Modern Day Arians: Who are They?

Tommy Dorsett

One of the greatest of the heretics in all of Church history was Arius of Alexandria. He lived from about AD 280 until 336 and had a profound influence upon the Church.

Arius was a presbyter (member of the governing body) of the Alexandrian Church and he taught that doctrine must be completely reasonable to the human mind or it was not biblical.

When human reason becomes the criterion for Biblical doctrine, limitations are placed upon God who is infinite and His Word via man's finite mind.

Therefore, if a certain doctrine is found to be unreasonable in Man's understanding, it would follow that it would also be unscriptural.

The doctrine of Christ had already been responsible for considerable agitation of the Church. Before Arius came on the scene, heresy had already played a major role in forcing the Church to express definite views of doctrine.

Beginning toward the end of the first century and especially into the second and third centuries, Gnosticism pressured the Church fathers into defining and defending some of the major doctrines of Christianity; particularly concerning Christology (the person, nature, and work of Christ).

The teachings of Arius in the fourth century had the same results. In fact, the greatest theological works and statements of faith produced in the early church were a direct result of answering heretics.

So what was it in Arius' doctrine of Christ that made it heresy?

Arius said: "We must either suppose two divine original essences, without beginning and independent of each other, we must substitute a dyarchy for a monarchy, or we must not shrink from asserting that the logos had a beginning of his existence - that there was when he was not (Albert Newman, A Manual of Church History, p. 326).

This action resulted in a schism of the Alexandrian Church which spread quickly throughout the rest of the Church. It eventually led to the Nicene Council where Athanasius, one of the greatest thinkers in Church history, championed Orthodoxy and the Nicene Creed was drafted.

This creed says in part, "We believe one Lord Jesus Christ, the Son of God, begotten from the Father, only begotten, that is from the substance of the Father... begotten not made, of one substance with the Father..." (Hoekema, The Four Major Cults, p. 328).

There is no doubt that the closing statement of the creed had Arius in mind as it reads:

"But as for those who say, there was when He was not, and, before being born He was not, and that He came into existence out of nothing, or who assert that the Son of God is from a different... substance, or is created, or is subject to alteration or change - these the Catholic [that is, Universal] Church anathematizes," (Ibid).

A summary of the Arian view follows:

1. The son was created out of nothing; hence, he is different in essence from the Father; that he is Logos, Wisdom, Son of God, is only of grace. He is not so in himself.

2. There was, when he was not; i.e., he is a finite being.

3. He was created before everything else, and through him the universe was created and is administered.

4. In the historical Christ the human element is merely the material; the soul is the Logos. The historical Christ, therefore, had no human soul....

5. The Arians held, that although the incarnate Logos is finite, and hence not God, he is to be worshipped, as being unspeakably exalted above all other Creatures, the immediate Creator and Governor of the universe, and the Redeemer of man.

6. The Arians adhered to the Scriptures, and were willing to employ as their own any scriptural statements of doctrine. (A Manual for Church History, p. 327).

From the foregoing, who, then, would be the modern-day counterparts to Arius?

It is the organization which claims that Abel was the first of their number and then proceeds to claim the rest of the men of God mentioned in the Bible were ancestors to their organization.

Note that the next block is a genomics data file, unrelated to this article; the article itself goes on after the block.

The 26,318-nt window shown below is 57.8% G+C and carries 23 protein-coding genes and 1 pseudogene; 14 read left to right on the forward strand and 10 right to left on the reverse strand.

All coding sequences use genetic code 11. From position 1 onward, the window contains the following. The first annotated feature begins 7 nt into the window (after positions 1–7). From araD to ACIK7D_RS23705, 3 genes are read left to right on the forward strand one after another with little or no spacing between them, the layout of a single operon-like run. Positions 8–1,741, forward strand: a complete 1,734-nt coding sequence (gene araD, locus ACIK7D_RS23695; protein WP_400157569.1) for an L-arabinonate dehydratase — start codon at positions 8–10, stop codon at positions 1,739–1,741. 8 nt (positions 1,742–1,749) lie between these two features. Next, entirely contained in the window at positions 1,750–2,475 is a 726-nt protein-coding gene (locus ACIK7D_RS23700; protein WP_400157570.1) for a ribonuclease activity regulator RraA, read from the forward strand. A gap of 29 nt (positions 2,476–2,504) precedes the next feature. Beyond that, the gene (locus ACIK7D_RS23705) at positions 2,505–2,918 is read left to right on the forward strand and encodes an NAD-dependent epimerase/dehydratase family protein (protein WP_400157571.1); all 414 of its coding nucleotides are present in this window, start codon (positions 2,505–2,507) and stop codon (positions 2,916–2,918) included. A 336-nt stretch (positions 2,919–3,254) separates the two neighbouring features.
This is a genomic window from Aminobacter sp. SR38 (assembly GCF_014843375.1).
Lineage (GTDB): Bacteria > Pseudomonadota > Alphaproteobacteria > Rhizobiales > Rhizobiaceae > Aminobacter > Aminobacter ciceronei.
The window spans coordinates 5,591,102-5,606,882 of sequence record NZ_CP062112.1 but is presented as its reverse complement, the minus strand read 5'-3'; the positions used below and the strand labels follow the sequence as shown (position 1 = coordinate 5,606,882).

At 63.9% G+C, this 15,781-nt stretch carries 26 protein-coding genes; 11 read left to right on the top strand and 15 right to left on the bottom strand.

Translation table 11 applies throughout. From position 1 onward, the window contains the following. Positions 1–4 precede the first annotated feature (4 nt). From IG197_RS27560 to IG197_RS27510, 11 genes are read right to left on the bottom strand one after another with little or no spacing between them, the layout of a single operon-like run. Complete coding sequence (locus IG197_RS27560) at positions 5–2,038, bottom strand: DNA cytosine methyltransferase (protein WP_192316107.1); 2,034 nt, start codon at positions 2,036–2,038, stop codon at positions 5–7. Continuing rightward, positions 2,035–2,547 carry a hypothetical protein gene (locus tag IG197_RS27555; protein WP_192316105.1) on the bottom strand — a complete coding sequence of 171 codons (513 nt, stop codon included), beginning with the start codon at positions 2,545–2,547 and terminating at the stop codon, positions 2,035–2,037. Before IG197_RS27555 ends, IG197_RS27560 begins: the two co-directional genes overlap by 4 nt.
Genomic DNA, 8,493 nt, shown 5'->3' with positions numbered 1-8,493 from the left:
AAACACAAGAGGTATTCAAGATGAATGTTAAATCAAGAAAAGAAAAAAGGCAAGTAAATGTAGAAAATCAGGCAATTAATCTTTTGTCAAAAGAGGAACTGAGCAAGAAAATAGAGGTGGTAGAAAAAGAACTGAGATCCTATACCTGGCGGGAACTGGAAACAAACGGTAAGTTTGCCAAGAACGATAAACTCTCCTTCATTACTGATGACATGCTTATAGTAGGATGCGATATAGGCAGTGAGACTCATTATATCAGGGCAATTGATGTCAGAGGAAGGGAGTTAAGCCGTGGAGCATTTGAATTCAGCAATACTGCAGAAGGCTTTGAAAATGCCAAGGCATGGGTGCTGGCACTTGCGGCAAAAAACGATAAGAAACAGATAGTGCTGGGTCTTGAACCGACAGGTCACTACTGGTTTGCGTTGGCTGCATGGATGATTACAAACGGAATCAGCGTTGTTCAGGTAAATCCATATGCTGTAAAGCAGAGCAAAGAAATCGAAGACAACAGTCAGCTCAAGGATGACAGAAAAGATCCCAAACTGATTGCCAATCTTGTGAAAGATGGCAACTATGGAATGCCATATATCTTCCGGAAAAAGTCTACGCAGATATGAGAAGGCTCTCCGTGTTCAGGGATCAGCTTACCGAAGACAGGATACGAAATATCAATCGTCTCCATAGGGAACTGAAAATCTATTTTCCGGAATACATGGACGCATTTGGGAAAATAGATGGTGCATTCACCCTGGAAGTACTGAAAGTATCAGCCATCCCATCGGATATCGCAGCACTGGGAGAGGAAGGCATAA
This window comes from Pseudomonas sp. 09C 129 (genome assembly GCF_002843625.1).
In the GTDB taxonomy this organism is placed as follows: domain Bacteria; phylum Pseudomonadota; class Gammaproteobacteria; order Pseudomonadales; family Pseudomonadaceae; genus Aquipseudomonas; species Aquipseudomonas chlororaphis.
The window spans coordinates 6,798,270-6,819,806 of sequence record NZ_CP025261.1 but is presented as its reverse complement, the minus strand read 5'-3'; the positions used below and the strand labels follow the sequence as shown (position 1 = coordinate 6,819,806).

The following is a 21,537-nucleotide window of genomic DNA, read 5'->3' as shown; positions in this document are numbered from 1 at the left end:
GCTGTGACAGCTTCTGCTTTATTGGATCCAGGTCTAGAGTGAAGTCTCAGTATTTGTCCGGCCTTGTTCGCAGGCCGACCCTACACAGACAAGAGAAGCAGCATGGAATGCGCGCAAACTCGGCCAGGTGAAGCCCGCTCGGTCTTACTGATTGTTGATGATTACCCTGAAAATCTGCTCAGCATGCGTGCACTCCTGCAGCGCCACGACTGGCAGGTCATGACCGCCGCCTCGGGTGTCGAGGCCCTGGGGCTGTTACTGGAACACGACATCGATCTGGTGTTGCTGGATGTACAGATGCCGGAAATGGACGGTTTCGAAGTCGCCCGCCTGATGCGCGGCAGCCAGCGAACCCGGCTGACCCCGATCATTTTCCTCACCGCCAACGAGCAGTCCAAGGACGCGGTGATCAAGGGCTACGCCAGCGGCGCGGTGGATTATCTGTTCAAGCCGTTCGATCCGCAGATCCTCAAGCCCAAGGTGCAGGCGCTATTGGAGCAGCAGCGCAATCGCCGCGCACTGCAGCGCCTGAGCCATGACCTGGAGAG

Then, beginning with Jesus, they give the remaining line of their ancestors as follows:

"(1) Jesus to Paul, (2) Paul to Arius, (3) Arius to Waldo, (4) Waldo to Wycliff, (5) Wycliff to Luther, and (6) Luther to Charles Taze Russell (Gruss, ?Apostles of Denialo, p. 9).

Who are they?

The modern-day Arians are none other than the Jehovah's Witnesses.

Russell was the founder of the Watchtower Bible and Tract Society, the parent organization of the Jehovah's Witnesses. With the exception of Arius, there is no relationship between the Witness and the line of ancestors claimed by them.

Concerning Waldo, Wycliff and Luther, the only similarity is that they worked outside the Church of their day. These men were all Christian leaders.

Arius, however, is truly an ancestor of the Witnesses. Note the similarity of the Watchtower Christology to that of Arius in the following:

1. The only-begotten Son of God, the only Son produced (created) by Jehovah alone.

2. This Son is the firstborn [to the Watchtower, it means first created] of all creation.

3. By means of him (Jesus) all other things in heaven and on earth were created.

4. He is the second-greatest personage in the universe (Reasoning From The Scriptures, p. 209).

5. The Bible is Jehovah God's written Word to humankind. He used some 40 human secretaries over a period of 16 centuries to record it, but God himself actively directed the writing by his spirit. Thus it is inspired by God (Reasoning, p. 58).

6. But Jehovah God has also provided his visible organization, this "faithful and discreet slave," made up of spirit-anointed ones, to help Christians in all nations to understand and apply properly the Bible in their lives.

Unless we are in touch with this channel of communication that God is using, we will not progress along the road to life, no matter how much Bible reading we do (The Watchtower, 1 Dec. 1981, p. 27).

Now there are also some differences between the Christology of Arius and that of the Jehovah's Witnesses.

For instance, whereas Arius would teach that Jesus' human element is merely the material with the Logos being the soul (no human soul), the Jehovah's Witnesses would teach that Jesus was purely man, and as such, he did not possess a soul but he was a living soul.

Also, Arius believed Jesus should be worshipped whereas the Jehovah's Witnesses teach that since one is to worship God alone Jesus should not be worshipped, since he is merely a creature.